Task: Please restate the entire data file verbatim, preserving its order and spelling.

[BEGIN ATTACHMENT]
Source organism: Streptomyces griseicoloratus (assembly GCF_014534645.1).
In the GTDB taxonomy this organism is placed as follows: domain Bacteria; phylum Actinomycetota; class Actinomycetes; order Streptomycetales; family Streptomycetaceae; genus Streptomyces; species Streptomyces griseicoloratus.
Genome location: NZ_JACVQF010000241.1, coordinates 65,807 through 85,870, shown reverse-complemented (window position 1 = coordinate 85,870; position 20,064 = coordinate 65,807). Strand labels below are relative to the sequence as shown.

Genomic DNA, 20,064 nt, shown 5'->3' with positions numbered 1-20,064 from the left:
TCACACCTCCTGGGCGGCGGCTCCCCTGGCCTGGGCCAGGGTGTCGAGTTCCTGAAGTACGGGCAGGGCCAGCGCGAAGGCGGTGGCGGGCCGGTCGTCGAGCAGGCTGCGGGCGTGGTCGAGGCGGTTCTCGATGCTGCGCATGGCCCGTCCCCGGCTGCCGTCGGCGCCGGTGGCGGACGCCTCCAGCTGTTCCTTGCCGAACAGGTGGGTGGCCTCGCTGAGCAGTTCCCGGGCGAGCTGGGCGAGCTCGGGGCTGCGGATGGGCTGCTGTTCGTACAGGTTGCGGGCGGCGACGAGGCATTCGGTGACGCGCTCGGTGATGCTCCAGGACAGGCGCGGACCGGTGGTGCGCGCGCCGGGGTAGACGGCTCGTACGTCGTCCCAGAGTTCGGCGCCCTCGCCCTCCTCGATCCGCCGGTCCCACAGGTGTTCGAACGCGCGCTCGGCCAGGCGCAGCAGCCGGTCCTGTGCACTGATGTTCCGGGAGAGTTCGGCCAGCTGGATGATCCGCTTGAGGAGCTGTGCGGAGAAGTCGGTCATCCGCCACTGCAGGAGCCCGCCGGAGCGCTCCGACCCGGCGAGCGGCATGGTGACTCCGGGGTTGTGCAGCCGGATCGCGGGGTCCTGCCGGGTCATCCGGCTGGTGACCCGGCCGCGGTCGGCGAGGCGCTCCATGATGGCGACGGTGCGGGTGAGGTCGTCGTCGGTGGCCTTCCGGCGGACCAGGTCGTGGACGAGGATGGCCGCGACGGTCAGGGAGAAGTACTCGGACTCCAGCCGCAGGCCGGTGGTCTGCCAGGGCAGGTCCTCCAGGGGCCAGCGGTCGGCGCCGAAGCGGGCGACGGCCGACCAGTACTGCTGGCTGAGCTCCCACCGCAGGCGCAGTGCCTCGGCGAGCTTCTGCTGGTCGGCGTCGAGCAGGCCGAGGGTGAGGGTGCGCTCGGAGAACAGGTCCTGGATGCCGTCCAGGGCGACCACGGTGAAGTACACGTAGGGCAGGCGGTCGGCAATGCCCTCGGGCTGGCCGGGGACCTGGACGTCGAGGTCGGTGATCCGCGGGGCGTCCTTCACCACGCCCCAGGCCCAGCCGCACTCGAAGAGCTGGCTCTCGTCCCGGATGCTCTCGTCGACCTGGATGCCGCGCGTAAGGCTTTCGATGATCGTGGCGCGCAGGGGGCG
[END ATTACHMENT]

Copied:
Source organism: Streptomyces griseicoloratus (assembly GCF_014534645.1).
In the GTDB taxonomy this organism is placed as follows: domain Bacteria; phylum Actinomycetota; class Actinomycetes; order Streptomycetales; family Streptomycetaceae; genus Streptomyces; species Streptomyces griseicoloratus.
Genome location: NZ_JACVQF010000241.1, coordinates 65,807 through 85,870, shown reverse-complemented (window position 1 = coordinate 85,870; position 20,064 = coordinate 65,807). Strand labels below are relative to the sequence as shown.

Genomic DNA, 20,064 nt, shown 5'->3' with positions numbered 1-20,064 from the left:
TCACACCTCCTGGGCGGCGGCTCCCCTGGCCTGGGCCAGGGTGTCGAGTTCCTGAAGTACGGGCAGGGCCAGCGCGAAGGCGGTGGCGGGCCGGTCGTCGAGCAGGCTGCGGGCGTGGTCGAGGCGGTTCTCGATGCTGCGCATGGCCCGTCCCCGGCTGCCGTCGGCGCCGGTGGCGGACGCCTCCAGCTGTTCCTTGCCGAACAGGTGGGTGGCCTCGCTGAGCAGTTCCCGGGCGAGCTGGGCGAGCTCGGGGCTGCGGATGGGCTGCTGTTCGTACAGGTTGCGGGCGGCGACGAGGCATTCGGTGACGCGCTCGGTGATGCTCCAGGACAGGCGCGGACCGGTGGTGCGCGCGCCGGGGTAGACGGCTCGTACGTCGTCCCAGAGTTCGGCGCCCTCGCCCTCCTCGATCCGCCGGTCCCACAGGTGTTCGAACGCGCGCTCGGCCAGGCGCAGCAGCCGGTCCTGTGCACTGATGTTCCGGGAGAGTTCGGCCAGCTGGATGATCCGCTTGAGGAGCTGTGCGGAGAAGTCGGTCATCCGCCACTGCAGGAGCCCGCCGGAGCGCTCCGACCCGGCGAGCGGCATGGTGACTCCGGGGTTGTGCAGCCGGATCGCGGGGTCCTGCCGGGTCATCCGGCTGGTGACCCGGCCGCGGTCGGCGAGGCGCTCCATGATGGCGACGGTGCGGGTGAGGTCGTCGTCGGTGGCCTTCCGGCGGACCAGGTCGTGGACGAGGATGGCCGCGACGGTCAGGGAGAAGTACTCGGACTCCAGCCGCAGGCCGGTGGTCTGCCAGGGCAGGTCCTCCAGGGGCCAGCGGTCGGCGCCGAAGCGGGCGACGGCCGACCAGTACTGCTGGCTGAGCTCCCACCGCAGGCGCAGTGCCTCGGCGAGCTTCTGCTGGTCGGCGTCGAGCAGGCCGAGGGTGAGGGTGCGCTCGGAGAACAGGTCCTGGATGCCGTCCAGGGCGACCACGGTGAAGTACACGTAGGGCAGGCGGTCGGCAATGCCCTCGGGCTGGCCGGGGACCTGGACGTCGAGGTCGGTGATCCGCGGGGCGTCCTTCACCACGCCCCAGGCCCAGCCGCACTCGAAGAGCTGGCTCTCGTCCCGGATGCTCTCGTCGACCTGGATGCCGCGCGTAAGGCTTTCGATGATCGTGGCGCGCAGGGGGCG